When dancer-choreographers Liz Burritt, Kristina Fluty, and Rebecca Salzer waded into the vast pool of Vivian Maier's photographs, the pictures that held their attention were of women caught off guard, surprised yet staring defiantly into the lens. Inspired by these photos and the pejorative nickname neighborhood teens gave Maier thanks to her gawky gait, the dancers began to reinterpret Maier's own image as an eccentric spinster as an allegory for the awkwardness of being seen publicly as a woman.
The dance is composed of three main solos based on three particular Maier portraits. Each solo is paired with video and sound that evokes an urban place—a soda shop or a street corner or a park on a windy day, branches rustling—and with a monologue where dancers prattle on in character about the manifold ways they felt Maier's camera used and dispensed with them.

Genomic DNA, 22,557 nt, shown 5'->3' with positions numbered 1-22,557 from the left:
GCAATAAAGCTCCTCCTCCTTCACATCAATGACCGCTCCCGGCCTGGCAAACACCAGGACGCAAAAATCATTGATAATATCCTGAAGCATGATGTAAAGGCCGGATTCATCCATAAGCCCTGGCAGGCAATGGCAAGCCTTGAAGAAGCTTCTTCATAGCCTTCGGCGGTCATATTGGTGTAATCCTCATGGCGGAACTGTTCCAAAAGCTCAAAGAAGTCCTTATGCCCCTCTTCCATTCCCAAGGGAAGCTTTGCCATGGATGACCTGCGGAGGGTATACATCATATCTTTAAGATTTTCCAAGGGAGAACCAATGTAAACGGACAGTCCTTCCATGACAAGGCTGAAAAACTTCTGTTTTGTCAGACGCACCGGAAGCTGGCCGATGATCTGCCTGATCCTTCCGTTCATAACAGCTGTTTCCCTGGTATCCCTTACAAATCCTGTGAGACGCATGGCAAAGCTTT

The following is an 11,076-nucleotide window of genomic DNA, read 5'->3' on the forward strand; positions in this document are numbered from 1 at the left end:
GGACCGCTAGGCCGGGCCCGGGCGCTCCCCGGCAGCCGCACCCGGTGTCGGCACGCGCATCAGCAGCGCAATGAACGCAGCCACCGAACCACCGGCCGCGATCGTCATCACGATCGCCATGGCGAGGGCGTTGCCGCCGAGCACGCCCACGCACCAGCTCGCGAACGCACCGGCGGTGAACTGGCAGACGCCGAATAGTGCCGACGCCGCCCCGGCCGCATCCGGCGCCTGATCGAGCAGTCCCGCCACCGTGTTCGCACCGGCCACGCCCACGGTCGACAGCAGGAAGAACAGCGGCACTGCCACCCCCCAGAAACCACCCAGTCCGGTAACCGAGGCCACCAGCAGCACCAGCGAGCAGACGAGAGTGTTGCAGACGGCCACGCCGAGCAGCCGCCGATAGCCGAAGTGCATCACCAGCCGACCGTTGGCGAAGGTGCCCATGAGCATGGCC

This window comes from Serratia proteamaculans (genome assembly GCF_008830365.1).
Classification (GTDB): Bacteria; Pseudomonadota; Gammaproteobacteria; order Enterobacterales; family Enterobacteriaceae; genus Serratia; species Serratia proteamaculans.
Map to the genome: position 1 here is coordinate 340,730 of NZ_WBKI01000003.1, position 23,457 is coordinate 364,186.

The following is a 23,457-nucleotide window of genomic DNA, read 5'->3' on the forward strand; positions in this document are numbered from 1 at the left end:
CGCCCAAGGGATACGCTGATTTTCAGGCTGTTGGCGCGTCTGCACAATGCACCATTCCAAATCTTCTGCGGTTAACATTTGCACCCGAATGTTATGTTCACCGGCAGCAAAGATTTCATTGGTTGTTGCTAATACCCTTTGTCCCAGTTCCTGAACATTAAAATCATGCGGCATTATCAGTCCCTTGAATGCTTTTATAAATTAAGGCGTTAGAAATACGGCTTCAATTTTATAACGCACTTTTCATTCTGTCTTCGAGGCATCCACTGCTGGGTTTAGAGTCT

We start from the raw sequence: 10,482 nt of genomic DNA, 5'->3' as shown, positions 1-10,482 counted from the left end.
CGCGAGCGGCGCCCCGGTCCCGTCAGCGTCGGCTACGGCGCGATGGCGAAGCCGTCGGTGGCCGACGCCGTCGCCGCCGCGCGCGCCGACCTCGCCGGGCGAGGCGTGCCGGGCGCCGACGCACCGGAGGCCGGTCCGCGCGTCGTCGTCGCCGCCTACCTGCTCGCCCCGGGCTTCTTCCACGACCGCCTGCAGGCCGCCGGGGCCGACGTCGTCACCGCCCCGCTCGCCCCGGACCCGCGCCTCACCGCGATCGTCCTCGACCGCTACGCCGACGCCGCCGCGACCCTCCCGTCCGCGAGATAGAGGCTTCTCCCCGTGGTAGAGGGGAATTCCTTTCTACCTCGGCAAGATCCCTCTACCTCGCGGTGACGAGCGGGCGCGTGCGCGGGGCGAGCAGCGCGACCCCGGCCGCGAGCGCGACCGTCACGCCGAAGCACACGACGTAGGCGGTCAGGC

Defining this dance is the spirit of a woman who lives in a city and has many daily interactions but is stricken by a deep awareness of her solitude. The solos are lonely, and the group dances are even lonelier: as the dancers crowd together, touching or lifting, their bodies connecting, they give the impression of remaining utterly separate.
Moving in place or briskly around the stage, the dancers seem turned in on themselves and pained, sad and damaged. They slump or bolt, trapped in a depressive tizzy. Salzer says the structure of the dance reflects the experience of sizing up the photo she selected and returning to it, again and again—"You just get this snapshot, this little snippet, that's all you get."